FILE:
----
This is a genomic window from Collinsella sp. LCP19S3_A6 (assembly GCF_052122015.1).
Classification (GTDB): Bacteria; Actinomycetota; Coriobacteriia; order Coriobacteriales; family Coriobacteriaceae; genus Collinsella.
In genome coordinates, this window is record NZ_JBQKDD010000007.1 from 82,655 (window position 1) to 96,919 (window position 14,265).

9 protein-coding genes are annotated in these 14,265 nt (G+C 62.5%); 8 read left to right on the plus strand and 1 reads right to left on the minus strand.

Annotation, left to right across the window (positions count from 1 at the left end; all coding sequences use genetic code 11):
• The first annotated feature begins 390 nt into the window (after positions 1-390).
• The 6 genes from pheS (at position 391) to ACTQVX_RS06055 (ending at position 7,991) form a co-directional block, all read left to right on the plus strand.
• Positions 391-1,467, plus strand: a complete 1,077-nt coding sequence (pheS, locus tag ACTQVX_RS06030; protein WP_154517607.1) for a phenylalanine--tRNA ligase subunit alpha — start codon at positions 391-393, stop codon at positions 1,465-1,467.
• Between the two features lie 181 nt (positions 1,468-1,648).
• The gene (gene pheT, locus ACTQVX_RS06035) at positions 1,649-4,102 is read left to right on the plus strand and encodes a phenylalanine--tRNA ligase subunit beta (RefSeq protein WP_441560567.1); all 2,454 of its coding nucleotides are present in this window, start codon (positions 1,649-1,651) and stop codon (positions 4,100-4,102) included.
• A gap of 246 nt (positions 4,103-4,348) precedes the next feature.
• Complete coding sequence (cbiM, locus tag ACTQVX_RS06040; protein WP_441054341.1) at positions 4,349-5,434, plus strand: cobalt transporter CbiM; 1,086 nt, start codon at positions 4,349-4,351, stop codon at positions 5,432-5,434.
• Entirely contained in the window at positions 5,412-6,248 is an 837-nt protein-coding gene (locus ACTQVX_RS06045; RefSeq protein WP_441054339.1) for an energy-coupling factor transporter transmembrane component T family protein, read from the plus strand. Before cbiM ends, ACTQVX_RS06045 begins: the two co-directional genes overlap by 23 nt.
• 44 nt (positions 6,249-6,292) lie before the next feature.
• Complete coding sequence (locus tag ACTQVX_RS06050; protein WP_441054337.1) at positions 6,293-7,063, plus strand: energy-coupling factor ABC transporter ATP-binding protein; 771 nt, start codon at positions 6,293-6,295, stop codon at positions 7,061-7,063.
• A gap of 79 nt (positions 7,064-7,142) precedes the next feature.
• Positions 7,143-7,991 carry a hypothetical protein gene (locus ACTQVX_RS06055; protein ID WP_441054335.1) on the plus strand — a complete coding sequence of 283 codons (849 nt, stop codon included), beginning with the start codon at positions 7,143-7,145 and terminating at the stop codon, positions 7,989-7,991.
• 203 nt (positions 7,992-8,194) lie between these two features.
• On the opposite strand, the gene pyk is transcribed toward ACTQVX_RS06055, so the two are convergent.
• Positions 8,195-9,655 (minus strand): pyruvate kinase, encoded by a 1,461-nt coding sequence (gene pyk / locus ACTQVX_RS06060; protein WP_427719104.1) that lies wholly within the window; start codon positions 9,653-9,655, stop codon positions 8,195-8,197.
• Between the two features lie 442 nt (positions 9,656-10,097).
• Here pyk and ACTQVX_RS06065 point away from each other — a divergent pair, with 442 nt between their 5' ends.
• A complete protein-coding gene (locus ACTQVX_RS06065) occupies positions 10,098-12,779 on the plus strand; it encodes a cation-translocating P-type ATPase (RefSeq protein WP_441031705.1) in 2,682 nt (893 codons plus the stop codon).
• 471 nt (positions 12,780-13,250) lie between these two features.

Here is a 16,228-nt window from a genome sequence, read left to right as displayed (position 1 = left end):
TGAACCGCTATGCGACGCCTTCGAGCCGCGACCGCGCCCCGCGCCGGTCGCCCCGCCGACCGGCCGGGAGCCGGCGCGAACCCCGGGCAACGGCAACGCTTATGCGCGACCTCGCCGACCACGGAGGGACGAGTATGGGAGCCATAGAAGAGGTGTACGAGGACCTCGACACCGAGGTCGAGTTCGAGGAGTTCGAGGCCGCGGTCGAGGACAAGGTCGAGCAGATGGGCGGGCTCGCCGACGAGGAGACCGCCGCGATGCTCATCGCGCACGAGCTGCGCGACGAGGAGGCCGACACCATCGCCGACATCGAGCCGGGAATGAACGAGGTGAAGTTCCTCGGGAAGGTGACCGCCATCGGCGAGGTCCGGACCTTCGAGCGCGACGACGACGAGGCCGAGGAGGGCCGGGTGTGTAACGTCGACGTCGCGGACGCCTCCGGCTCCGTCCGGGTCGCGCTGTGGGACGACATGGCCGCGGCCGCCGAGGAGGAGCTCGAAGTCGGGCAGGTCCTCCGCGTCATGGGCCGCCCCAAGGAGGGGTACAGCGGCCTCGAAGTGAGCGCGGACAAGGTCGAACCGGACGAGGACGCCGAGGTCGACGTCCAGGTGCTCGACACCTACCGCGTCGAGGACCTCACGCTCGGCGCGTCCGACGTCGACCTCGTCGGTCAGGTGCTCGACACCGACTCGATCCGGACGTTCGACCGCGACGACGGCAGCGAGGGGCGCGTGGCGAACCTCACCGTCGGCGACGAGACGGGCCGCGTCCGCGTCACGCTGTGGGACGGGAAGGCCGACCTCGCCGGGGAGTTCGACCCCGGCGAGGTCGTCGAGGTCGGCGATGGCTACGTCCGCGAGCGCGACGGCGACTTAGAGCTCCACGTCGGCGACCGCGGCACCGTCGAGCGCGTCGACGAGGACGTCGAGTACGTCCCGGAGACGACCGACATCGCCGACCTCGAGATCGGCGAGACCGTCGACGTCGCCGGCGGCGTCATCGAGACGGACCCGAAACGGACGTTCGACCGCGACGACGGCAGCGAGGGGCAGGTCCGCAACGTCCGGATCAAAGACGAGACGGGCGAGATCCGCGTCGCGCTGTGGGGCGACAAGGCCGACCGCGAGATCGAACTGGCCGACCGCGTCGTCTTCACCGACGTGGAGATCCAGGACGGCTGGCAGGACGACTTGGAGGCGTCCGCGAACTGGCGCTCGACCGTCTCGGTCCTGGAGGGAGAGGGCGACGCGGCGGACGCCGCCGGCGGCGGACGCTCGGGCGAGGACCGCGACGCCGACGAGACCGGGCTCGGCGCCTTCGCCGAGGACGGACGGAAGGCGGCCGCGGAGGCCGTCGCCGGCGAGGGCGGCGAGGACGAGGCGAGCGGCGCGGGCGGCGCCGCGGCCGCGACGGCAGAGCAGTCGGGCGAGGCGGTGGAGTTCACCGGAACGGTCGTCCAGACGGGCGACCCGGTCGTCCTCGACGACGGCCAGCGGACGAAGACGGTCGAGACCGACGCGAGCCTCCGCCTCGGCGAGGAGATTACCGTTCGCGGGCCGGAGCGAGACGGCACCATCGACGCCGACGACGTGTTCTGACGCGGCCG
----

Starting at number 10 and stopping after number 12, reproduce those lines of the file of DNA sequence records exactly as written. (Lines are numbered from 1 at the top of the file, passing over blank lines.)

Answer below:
• The gene (gene pheT, locus ACTQVX_RS06035) at positions 1,649-4,102 is read left to right on the plus strand and encodes a phenylalanine--tRNA ligase subunit beta (RefSeq protein WP_441560567.1); all 2,454 of its coding nucleotides are present in this window, start codon (positions 1,649-1,651) and stop codon (positions 4,100-4,102) included.
• A gap of 246 nt (positions 4,103-4,348) precedes the next feature.
• Complete coding sequence (cbiM, locus tag ACTQVX_RS06040; protein WP_441054341.1) at positions 4,349-5,434, plus strand: cobalt transporter CbiM; 1,086 nt, start codon at positions 4,349-4,351, stop codon at positions 5,432-5,434.